Vodafone will begin to deploy the first 3G and LTE small cells throughout its global networks in early 2013, Light Reading reports, but despite the multinational carrier’s strong advocacy for the tiny base station technology, Vodafone CTO Steve Pusey is treading cautiously.
Speaking to Light Reading at Vodafone’s annual mid-year analyst and media conference, Pusey said he has been experimenting with 1000 small cells in its current UK 3G networks and has instructed the regional CTOs to deploy 200 small cells in the big cities of their respective countries’ networks by next March. Two hundred small cells in a metro area is really more a trial than a commercial deployment, but Vodafone has to start somewhere. And the way Pusey describes there are still plenty of obstacles the technology needs to overcome before small cells are ready for large-scale deployments.
Pusey told Light Reading that the integrated LTE/3G/Wi-Fi small cells Vodafone wants wouldn’t be in commercial production from infrastructure vendors until January. And once they’re ready there a big operational and logistical hurdles to overcome. The two biggest being securing the rights to lampposts and other outdoor furniture these cells will need to be mounted on and picking the right kind of backhaul technologies to link thousands of tiny cells back to the network proper.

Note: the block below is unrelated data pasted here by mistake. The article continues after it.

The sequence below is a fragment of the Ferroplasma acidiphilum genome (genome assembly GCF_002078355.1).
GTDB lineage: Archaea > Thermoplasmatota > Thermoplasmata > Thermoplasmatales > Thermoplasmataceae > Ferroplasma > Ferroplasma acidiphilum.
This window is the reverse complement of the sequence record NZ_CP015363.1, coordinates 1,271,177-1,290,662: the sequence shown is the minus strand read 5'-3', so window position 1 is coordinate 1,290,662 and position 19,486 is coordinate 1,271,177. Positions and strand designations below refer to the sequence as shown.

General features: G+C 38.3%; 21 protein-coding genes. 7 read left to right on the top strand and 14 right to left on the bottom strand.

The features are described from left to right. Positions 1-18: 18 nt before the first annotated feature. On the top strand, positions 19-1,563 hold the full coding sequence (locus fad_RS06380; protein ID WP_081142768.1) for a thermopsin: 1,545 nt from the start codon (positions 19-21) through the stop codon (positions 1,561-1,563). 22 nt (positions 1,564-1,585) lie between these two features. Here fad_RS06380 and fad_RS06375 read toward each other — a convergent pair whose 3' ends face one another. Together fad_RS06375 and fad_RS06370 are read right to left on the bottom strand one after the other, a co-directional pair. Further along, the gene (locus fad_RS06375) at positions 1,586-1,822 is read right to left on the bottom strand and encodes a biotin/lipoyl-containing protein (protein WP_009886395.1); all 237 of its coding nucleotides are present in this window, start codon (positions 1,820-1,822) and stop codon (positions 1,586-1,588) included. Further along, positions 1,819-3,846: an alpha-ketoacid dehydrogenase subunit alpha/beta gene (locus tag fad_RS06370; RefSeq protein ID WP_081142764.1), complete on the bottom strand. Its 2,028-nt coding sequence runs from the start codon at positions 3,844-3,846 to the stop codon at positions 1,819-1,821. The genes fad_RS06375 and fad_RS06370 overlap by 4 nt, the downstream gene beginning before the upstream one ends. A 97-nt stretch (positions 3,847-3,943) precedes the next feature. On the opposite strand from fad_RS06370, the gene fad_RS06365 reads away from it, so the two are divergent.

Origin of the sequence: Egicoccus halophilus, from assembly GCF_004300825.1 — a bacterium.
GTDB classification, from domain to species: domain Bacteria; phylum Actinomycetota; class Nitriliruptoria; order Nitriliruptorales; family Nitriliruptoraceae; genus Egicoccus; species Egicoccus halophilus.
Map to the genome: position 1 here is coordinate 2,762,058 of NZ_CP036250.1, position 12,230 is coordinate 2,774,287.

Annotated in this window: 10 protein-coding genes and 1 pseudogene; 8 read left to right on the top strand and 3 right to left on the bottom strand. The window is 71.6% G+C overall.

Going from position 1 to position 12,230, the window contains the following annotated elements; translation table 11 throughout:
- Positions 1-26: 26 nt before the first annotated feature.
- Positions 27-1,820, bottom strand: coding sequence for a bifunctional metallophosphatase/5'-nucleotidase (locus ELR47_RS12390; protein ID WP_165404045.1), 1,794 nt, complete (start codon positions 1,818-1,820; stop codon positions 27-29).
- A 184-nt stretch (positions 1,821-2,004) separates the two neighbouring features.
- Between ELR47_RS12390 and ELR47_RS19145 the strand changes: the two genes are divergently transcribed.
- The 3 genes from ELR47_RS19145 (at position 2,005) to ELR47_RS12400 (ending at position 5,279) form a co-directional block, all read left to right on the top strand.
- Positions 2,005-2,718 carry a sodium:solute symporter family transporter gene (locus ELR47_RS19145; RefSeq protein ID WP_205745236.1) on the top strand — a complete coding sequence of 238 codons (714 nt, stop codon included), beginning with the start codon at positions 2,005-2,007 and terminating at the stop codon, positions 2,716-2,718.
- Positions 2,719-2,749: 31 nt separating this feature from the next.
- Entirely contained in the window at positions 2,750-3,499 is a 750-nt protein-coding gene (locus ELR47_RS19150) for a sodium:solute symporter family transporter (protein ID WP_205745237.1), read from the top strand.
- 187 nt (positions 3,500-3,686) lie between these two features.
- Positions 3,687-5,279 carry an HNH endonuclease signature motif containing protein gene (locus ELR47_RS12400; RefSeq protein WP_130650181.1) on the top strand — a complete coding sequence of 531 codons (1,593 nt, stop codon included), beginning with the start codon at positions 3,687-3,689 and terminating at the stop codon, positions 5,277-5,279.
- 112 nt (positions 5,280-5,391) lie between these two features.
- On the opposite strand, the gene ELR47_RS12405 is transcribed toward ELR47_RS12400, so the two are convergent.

Operators aren’t deploying small cells because they’re cute. They will add enormous amounts of capacity to their networks. Each cell can only support a finite amount of capacity, but by shrinking down the size of each cell, carriers will be able to pack macro-cell’s worth of bandwidth into a tiny footprint. Most US operators have small cell plans as well. Last week AT&T announced an aggressive plan to rollout 40,000 small cells starting in the first quarter.